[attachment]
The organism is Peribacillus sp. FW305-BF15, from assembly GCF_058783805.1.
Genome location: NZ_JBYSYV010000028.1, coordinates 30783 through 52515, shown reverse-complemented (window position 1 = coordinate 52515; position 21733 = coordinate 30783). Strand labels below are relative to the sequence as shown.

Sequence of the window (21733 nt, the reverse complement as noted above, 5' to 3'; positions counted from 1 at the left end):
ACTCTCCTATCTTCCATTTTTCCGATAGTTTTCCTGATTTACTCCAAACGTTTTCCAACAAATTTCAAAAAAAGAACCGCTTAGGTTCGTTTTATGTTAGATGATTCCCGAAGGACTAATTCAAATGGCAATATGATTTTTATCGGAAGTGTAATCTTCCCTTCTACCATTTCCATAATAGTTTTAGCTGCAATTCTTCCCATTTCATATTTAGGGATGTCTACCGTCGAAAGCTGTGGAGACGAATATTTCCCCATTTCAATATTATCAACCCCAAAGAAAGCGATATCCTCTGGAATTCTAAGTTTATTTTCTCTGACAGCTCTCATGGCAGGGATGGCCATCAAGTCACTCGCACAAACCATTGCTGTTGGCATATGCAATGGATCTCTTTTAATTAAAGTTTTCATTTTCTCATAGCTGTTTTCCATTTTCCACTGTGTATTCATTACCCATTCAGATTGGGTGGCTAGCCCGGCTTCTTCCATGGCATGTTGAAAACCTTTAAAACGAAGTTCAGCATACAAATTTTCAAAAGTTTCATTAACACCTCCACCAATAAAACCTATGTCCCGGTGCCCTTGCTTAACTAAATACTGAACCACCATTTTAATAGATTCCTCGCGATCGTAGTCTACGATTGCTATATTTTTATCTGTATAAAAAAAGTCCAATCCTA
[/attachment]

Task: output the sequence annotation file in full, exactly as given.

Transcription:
The organism is Peribacillus sp. FW305-BF15, from assembly GCF_058783805.1.
Genome location: NZ_JBYSYV010000028.1, coordinates 30783 through 52515, shown reverse-complemented (window position 1 = coordinate 52515; position 21733 = coordinate 30783). Strand labels below are relative to the sequence as shown.

Sequence of the window (21733 nt, the reverse complement as noted above, 5' to 3'; positions counted from 1 at the left end):
ACTCTCCTATCTTCCATTTTTCCGATAGTTTTCCTGATTTACTCCAAACGTTTTCCAACAAATTTCAAAAAAAGAACCGCTTAGGTTCGTTTTATGTTAGATGATTCCCGAAGGACTAATTCAAATGGCAATATGATTTTTATCGGAAGTGTAATCTTCCCTTCTACCATTTCCATAATAGTTTTAGCTGCAATTCTTCCCATTTCATATTTAGGGATGTCTACCGTCGAAAGCTGTGGAGACGAATATTTCCCCATTTCAATATTATCAACCCCAAAGAAAGCGATATCCTCTGGAATTCTAAGTTTATTTTCTCTGACAGCTCTCATGGCAGGGATGGCCATCAAGTCACTCGCACAAACCATTGCTGTTGGCATATGCAATGGATCTCTTTTAATTAAAGTTTTCATTTTCTCATAGCTGTTTTCCATTTTCCACTGTGTATTCATTACCCATTCAGATTGGGTGGCTAGCCCGGCTTCTTCCATGGCATGTTGAAAACCTTTAAAACGAAGTTCAGCATACAAATTTTCAAAAGTTTCATTAACACCTCCACCAATAAAACCTATGTCCCGGTGCCCTTGCTTAACTAAATACTGAACCACCATTTTAATAGATTCCTCGCGATCGTAGTCTACGATTGCTATATTTTTATCTGTATAAAAAAAGTCCAATCCTA